The final lines of this section of “Geography” strike me as particularly poignant—“his voice / lost in the distance between us.” Her ambivalence toward her white father further complicates the other questions this collection raises: How are we to reconcile a past we can never know with a present that is difficult to understand? How are we to untangle the complexity of familial relationships especially when they seem to become more, not less, tangled as we age? How are we to look closely at the past, at art, at our own families and ever make sense of a history of violence, cruelty, and distrust? Perhaps we are all trying “[t]o get away / from the blues [we] don’t understand…” I appreciate what the critic Craig Morgan Teicher, an editor at Publishers Weekly, writes: “Trethewey…takes as her major subject the complex and conflicted identity as neither white nor black in a country that likes black-and-white distinctions. Most remarkably, these poems never really answer their questions about identity, belonging, loyalty and love. Instead, they are precise about having no answers.”
Wellspring readers know by now that I often value question-asking over answering, ambiguity over certainty, and that I believe it is the essential work of poetry to remind us of our complexity without pretending a solution to it. I agree with what Trethewey says, that poetry “can speak to all of us. It helps us not only to grieve our losses but to celebrate our joys and triumphs. It is open to all of us. It’s the best thing we’ve got. It’s the most humane repository for our feelings and our thoughts, our most humane and dignified thoughts.”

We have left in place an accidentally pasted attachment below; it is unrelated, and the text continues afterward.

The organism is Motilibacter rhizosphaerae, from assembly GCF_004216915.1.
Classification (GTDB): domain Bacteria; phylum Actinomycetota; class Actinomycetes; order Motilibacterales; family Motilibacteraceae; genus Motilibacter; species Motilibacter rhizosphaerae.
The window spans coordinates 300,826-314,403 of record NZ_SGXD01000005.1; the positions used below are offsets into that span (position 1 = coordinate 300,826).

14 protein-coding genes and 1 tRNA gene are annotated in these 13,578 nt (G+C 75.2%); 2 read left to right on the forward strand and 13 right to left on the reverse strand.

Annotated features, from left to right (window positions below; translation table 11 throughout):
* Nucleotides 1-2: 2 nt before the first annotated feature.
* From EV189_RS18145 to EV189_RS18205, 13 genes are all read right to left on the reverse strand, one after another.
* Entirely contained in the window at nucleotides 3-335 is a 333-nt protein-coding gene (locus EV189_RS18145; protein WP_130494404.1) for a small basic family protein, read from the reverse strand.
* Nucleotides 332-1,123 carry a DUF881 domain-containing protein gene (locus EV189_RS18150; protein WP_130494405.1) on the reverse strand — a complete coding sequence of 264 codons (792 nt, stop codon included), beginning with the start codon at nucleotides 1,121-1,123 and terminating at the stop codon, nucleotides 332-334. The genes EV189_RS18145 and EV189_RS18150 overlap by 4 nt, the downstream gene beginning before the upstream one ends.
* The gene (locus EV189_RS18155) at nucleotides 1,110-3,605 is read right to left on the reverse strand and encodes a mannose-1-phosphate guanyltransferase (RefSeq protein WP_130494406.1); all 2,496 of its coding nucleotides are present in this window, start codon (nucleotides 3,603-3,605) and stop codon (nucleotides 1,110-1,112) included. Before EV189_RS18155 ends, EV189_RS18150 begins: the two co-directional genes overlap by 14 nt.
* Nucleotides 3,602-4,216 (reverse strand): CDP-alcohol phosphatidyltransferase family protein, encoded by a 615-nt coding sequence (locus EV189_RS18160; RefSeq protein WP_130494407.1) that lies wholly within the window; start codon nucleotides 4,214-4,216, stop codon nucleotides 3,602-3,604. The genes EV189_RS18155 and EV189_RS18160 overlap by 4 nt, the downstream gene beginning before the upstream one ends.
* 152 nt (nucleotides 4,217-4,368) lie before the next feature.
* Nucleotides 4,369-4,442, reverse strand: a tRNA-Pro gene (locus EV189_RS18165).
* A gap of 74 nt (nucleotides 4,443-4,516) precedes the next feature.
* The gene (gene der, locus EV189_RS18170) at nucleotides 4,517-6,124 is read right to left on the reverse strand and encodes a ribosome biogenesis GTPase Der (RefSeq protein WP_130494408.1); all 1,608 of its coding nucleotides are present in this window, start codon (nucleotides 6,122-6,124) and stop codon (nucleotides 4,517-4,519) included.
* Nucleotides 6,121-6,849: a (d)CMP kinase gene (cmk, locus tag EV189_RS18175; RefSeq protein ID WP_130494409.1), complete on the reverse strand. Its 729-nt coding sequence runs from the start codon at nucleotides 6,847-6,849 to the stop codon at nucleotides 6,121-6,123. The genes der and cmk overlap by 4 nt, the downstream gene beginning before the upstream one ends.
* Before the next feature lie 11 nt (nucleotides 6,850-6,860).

This particular Wellspring meditation is perhaps attempting to do too much in too short a space: Trethewey’s work, and Thrall specifically, are worthy of much closer study and a much more intensive reflection. For now, though, I invite all of you to come hear this Pulitzer Prize-winning former United States Poet Laureate read at St. Stephen’s on January 25. It is an opportunity not to be missed.
About the poet
Natasha Trethewey, 19th Poet Laureate of the United States, is the author of four collections of poetry: Thrall; Native Guard, which received the Pulitzer Prize for Poetry; Bellocq’s Ophelia; and Domestic Work. She has also written a book of nonfiction, Beyond Katrina: A Meditation on the Mississippi Gulf Coast which blends personal history with cultural commentary, portraying a Gulf Coast whose African American citizens were marginalized well before Hurricane Katrina devastated the area. Trethewey was the first African American to be named Poet Laureate since Rita Dove, in 1993. She teaches at Northwestern University in Evanston, Illinois.
Natasha Trethewey reads at St. Stephen’s Episcopal Church in Richmond, Virginia, on Thursday, January 25 at 7 p.m. The event is free and open to the public (it's helpful if you sign up here) and will be followed by a book signing and reception.
*Wellspring will take a six-week hiatus while Allison Seay is on leave. It will return for the Spring Covenant Period in early March.
 from “Geography” by Natasha Trethewey from Thrall, Mariner Books. Used by permission.
by Allison Seay, Associate for Religion and the Arts, St. Stephen’s Episcopal Church © 2018
Download a print-friendly version of the January 22 guide here (Geography by Natasha Trethewey)
Download a print-friendly version of the January 15 guide here (The Americans by Natasha Trethewey)
Download a print-friendly version of the January 8 guide here (Mosaic of the Nativity by Jane Kenyon)